With scant evidence that organic farming methods produce superior food, the only thing organic food could be good for might be your peace of mind.
It’s a constant hot button topic: is it actually worth forking out all that money for organic foods? While they’re purportedly healthier, and better for the environment, “organic” is often heavy on your wallet. Here’s a rundown on the pros and cons.
Organic Food Has Not Been Proven Better for Health
Let's start by tackling the biggest claim for going organic - it's better for your health.
Although that's a powerful statement, the reality is organic food has not been proven to be superior in this aspect.
Most studies haven’t managed to prove the link between organic foods, and better health. But it’s important to have some clarity here, as the issue is often confused.
It is not true that organic foods are “the same” as non-organic foods. Studies show, for instance, that some organic foods do have higher levels of antioxidants than non-organic counterparts.
The dispute raised against organic foods involves the degree of difference. Organic foods have a few trace amounts of vitamins, antioxidants, and other helpful substances; but the difference may not be significant enough to impact your health.
A close equivalent would be the vitamin supplement issue: while there’s no doubt most vitamin supplements contain what they claim, there’s little evidence to show that the extra vitamins affect your health at all.
This is more or less the same issue with organic foods - even with fewer chemicals and more nutrients, the difference may be so miniscule, the price difference isn’t justified.
This ultimately comes down to psychology and personal comfort - ask yourself if it’s worth paying that much more to feel healthier. Afterall, it's "only in your head."
However, just because the effect is psychological doesn’t mean it’s not a big deal. Ultimately, if you’re going to spend, it's better to spend on something that makes you happy.
Organic Foods are Better for the Environment...Or are They?
The second key reason to buy organic is that it’s environmentally friendly. Organic foods supposedly rely less on pesticides, and are therefore less damaging to the environment.
This is untrue - organic farms actually require more pesticides, not less, because they don’t have (genetically modified) pest resistant crops. Most organic farms have never denied this. Their actual argument, which is often lost in garbled news clippings, isn’t that they use less pesticides - their argument is that they use organic pesticides.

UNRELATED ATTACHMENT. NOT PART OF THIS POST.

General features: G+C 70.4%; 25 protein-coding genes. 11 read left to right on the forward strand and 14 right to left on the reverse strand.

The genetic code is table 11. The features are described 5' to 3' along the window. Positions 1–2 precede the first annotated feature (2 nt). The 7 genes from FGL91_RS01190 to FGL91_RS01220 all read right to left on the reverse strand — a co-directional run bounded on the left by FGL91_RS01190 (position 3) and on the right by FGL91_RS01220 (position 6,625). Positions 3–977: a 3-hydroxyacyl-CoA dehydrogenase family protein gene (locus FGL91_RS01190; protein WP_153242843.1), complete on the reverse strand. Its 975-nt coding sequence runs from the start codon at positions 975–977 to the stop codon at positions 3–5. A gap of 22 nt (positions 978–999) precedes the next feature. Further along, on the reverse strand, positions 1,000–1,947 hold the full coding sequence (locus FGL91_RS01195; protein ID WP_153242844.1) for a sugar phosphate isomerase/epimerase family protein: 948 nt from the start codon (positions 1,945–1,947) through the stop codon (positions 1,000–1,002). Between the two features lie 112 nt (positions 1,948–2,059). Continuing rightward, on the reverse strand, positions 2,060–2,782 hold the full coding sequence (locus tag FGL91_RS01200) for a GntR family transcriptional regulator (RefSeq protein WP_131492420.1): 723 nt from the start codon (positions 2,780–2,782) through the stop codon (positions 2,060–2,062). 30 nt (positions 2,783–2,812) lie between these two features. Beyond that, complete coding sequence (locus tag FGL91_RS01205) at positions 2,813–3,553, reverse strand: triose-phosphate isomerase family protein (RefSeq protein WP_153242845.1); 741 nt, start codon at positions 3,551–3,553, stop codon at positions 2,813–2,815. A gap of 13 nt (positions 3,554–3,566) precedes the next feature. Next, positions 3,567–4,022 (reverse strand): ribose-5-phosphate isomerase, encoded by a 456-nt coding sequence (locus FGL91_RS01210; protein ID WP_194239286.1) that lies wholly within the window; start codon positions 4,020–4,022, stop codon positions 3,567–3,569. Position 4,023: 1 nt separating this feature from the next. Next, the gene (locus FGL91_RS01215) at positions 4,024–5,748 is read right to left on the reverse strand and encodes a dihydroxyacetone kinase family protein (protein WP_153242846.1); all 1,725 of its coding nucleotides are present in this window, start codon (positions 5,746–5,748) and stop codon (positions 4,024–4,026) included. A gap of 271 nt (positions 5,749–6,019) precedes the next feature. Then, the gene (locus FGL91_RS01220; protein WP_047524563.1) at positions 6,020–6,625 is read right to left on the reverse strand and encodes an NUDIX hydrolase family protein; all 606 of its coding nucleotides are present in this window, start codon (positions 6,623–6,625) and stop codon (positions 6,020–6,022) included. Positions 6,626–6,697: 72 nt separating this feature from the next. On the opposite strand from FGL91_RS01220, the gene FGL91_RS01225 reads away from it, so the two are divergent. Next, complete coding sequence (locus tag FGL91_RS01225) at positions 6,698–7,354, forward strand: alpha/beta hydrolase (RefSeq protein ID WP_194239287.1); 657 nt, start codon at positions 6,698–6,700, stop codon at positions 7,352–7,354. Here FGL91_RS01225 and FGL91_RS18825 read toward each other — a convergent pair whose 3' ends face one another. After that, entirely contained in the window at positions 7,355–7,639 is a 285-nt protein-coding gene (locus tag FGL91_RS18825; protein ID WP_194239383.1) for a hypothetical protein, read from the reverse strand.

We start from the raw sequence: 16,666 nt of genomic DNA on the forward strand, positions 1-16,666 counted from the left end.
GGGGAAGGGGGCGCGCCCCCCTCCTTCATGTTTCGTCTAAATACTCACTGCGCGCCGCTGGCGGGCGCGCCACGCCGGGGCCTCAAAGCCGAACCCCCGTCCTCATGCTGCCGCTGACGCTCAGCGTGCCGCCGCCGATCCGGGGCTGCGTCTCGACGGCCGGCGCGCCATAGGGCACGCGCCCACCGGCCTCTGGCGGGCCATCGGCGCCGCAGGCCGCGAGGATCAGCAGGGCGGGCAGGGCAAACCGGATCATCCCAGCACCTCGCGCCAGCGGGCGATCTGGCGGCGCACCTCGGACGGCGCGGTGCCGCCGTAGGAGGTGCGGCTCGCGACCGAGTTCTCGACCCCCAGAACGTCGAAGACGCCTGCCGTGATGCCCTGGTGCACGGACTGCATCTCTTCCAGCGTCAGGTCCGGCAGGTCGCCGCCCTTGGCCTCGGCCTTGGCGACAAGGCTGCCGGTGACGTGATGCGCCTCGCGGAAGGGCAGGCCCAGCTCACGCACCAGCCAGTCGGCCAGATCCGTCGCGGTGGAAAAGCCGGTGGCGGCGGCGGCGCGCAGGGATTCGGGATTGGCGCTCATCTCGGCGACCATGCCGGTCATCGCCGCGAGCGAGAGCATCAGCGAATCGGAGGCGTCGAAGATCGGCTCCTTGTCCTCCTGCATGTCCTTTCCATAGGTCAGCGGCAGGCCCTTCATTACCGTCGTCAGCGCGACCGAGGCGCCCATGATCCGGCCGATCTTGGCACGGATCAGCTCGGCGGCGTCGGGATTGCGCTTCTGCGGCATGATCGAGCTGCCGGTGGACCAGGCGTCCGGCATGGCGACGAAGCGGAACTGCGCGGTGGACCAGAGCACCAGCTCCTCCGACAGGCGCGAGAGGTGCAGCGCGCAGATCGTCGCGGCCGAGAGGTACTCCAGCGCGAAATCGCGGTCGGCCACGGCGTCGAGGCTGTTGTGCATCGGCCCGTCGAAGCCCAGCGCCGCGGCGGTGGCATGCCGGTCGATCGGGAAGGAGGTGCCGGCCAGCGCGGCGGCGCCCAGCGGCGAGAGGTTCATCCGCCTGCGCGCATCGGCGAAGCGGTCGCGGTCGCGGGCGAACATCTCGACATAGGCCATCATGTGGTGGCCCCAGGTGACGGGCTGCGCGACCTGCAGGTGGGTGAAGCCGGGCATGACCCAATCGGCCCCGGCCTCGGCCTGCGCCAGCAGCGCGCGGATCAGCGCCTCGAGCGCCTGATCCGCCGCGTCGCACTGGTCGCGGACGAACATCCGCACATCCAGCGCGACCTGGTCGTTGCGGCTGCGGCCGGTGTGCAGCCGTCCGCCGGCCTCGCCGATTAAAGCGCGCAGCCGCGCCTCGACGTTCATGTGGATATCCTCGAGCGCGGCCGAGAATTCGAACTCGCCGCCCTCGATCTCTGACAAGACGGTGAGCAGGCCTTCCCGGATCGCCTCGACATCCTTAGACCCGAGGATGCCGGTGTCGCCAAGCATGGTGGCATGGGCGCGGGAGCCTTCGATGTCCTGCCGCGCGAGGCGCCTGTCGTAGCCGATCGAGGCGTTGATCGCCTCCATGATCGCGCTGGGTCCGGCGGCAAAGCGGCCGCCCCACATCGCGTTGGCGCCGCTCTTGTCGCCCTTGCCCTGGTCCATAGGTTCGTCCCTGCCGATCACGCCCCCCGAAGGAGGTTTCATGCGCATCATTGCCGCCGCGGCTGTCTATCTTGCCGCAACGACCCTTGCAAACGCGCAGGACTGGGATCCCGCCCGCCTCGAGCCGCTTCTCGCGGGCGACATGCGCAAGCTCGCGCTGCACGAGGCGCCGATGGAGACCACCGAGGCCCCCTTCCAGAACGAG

Because organic pesticides are more “natural”, they are supposed to be less toxic than synthetic ones used for regular foods. Unfortunately, this is a subject of heavy debate, with organic pesticides like Rotenone proving to also be toxic.
Another argument, that organic farms have a lower carbon footprint, has been debunked. Organic farms often end up needing just as much as space and equipment as regular farms; sometimes more, as their crops grow more slowly, and are less resistant to pests and weather issues.
Also, because organic farms can only be in certain special locations (the water and soil conditions must be verified to be organic), it often means a longer journey from the farm to your dinner table. Trucks need to drive further, and planes are more necessary. These could end up creating a carbon foot print that matches or exceeds conventional farms.
If you want to spend money on making the earth better, buying organic may not be the most definitive way to do it. You may be better off donating that money to a cause that you believe in.
Some Foods are Just Not Worth Buying Organic
It’s well known, even among organic food enthusiasts, that quinoa is not worth buying as organic.
That’s because organic and non-organic quinoa are grown in more or less the same way - with almost no pesticides. That’s because quinoa contains saponin, which drives insects away.
Similarly, some other foods, where the organic/conventional divide is too small to be justified, include:
Some conventional foods are grown in the same places as their organic counterparts, and come from the same soil conditions; otherwise, they are naturally resistant to the weather or insects, so their normal mode of farming is practically organic anyway.
Ultimately, it’s About Personal Values
How do you feel when you eat your food?
If you feel bad because you worry the food isn’t healthy, then it’s probably better to buy organic than to lose sleep at night. Never mind if people complain that you’re “falling for a marketing gimmick” - as long as you maintain prudent finances, go ahead and use your money to buy what makes you happy.
However, if you want to go by hard numbers and facts, there are insufficient studies and/or proof to show organic justifies the added cost. You may want to save money by just buying conventional, and keep yourself healthy with active lifestyle choices instead.
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